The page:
A different pattern was revealed for male adolescents. Paired sample t-tests showed that empathy towards female targets was significantly different from empathy towards male targets in grade eight, with a medium effect size, t(118) = 4.13, p < .001, d = .76, and in grade nine, with a large effect size, t(46) = 4.10, p < .001, d = 1.21. Empathy towards female targets was, on average, higher than empathy towards male targets (grade eight: ∆M = .25; grade nine: ∆M = .36). There was no significant difference in grade seven, t(143) = 1.78, p = .077. An ANOVA revealed a significant difference in same-sex empathy in male adolescents between grades 7 and 9, F(2, 307) = 3.04, p = .049, ηp2 = .02, with a small effect size. Inspection of the means suggests same-sex empathy in male adolescents decreases as grade increases. Thus support was found for Hypothesis 3 which predicted that female adolescents would show more empathic sadness towards targets of the same-sex than towards targets of the other-sex, whereas males would show the reverse pattern.
Gender differences in empathic sadness were found in the cross-sectional study. First, as hypothesised, female adolescents showed higher empathic sadness than did male adolescents. Interestingly, not only did female adolescents reported more empathy, but female targets also received more empathy than did male targets, as demonstrated by male and female adolescent reported empathy towards female targets. Second, different from expectations, we found no overall association between grade and empathy. Third, in line with hypotheses, the three-way interaction indicated that female and male adolescents did not show the same pattern of same-sex and other-sex empathy across grades. Female adolescents showed higher same-sex empathy, whereas male adolescents showed higher other-sex empathy. This pattern of results, established within a Dutch dataset, replicate and support the findings of Norwegian (Olweus and Endresen 1998) and U.S. (Bryant 1982) studies. Although cross sectional studies may suggest patterns of development, only longitudinal studies explicitly investigate development over time. Therefore, these patterns were investigated longitudinally (Study 2) allowing developmental influences on gender differences in same-sex versus cross-sex empathy to be assessed.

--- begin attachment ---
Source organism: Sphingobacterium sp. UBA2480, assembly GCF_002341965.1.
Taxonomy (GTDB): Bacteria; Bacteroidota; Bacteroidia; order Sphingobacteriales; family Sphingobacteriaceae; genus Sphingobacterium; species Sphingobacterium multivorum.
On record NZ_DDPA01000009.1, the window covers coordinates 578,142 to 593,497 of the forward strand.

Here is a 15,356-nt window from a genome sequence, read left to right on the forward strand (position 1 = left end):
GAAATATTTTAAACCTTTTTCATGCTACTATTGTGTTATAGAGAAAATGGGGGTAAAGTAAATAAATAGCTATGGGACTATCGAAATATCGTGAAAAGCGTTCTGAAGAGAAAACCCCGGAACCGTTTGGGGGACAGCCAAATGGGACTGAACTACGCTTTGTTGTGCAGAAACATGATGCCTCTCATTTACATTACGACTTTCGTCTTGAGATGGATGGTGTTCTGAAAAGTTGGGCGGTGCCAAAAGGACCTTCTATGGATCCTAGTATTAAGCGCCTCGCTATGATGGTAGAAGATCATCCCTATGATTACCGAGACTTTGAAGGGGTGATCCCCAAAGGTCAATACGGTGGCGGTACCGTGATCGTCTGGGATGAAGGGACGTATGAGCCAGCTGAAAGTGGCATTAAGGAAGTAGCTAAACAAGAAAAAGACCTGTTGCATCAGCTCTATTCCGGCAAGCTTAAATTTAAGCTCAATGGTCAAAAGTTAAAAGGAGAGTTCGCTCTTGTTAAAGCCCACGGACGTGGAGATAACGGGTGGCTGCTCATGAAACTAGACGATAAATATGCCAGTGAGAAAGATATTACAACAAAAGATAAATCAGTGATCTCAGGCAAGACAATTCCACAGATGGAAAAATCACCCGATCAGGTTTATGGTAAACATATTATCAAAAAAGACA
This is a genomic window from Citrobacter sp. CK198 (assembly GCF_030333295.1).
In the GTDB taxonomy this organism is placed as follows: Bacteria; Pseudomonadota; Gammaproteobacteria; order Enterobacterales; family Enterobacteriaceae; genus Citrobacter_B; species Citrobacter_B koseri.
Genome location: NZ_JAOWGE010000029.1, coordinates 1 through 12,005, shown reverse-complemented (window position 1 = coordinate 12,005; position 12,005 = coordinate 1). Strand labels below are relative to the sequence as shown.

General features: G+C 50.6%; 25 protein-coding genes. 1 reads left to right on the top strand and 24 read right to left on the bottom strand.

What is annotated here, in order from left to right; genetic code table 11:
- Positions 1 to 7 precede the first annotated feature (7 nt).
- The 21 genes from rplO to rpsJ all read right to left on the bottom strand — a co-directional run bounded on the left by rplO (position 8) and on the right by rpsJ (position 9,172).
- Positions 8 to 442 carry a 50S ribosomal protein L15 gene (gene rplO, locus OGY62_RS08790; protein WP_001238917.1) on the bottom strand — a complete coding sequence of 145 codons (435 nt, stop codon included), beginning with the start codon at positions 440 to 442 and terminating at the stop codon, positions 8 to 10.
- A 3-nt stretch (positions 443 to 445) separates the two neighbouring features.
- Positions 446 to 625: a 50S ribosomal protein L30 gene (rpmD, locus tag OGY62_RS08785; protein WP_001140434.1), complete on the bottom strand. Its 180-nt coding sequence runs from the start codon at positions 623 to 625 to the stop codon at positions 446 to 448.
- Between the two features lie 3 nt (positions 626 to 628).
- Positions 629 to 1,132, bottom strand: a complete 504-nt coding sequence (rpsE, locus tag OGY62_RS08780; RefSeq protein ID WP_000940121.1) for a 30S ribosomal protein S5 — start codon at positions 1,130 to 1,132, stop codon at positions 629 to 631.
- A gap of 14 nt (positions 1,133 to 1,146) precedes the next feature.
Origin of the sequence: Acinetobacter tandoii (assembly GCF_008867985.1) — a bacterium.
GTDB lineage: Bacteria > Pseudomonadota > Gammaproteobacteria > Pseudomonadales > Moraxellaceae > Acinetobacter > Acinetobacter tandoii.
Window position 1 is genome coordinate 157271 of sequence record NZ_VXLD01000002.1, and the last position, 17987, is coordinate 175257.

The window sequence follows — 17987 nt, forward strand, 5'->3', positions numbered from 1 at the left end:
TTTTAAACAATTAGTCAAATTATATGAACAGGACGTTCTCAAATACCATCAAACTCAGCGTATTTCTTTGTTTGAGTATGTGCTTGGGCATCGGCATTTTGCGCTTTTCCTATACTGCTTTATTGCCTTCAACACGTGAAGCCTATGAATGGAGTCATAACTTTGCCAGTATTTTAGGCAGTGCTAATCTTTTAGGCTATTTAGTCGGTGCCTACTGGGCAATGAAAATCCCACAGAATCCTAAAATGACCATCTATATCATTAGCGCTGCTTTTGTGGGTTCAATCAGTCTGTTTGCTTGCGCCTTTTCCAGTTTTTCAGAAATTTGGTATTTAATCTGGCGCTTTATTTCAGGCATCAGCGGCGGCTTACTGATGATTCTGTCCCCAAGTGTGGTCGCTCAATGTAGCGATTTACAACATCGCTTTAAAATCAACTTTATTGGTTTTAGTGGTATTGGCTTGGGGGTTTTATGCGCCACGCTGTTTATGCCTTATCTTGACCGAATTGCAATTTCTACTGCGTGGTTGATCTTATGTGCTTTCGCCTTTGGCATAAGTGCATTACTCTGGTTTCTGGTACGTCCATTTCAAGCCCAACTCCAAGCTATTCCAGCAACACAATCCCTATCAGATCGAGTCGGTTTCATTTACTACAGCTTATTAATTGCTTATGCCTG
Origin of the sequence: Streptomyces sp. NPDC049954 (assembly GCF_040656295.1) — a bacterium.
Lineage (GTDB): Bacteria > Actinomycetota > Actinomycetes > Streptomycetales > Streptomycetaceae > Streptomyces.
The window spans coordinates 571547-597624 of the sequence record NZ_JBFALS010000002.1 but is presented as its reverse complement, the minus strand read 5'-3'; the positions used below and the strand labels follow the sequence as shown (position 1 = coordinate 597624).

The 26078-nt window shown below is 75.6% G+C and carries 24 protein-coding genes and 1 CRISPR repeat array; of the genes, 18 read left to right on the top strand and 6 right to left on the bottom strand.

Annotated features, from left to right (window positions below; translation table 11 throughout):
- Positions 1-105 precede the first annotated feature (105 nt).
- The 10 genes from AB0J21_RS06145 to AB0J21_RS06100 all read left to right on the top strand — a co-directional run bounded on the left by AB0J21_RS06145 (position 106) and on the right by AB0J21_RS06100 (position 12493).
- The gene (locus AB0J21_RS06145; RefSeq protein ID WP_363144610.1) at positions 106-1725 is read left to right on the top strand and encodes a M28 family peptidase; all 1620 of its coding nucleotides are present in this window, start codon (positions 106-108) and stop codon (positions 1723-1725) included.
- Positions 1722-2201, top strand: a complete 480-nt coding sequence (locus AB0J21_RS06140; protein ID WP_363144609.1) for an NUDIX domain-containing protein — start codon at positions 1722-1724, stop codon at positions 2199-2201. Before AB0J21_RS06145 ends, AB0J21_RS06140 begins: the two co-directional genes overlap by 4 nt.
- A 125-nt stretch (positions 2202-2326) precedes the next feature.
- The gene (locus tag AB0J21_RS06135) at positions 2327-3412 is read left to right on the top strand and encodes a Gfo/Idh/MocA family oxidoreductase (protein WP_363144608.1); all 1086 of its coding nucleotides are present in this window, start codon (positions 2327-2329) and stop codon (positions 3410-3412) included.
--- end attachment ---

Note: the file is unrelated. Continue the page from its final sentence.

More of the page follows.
Study 2: the Longitudinal Study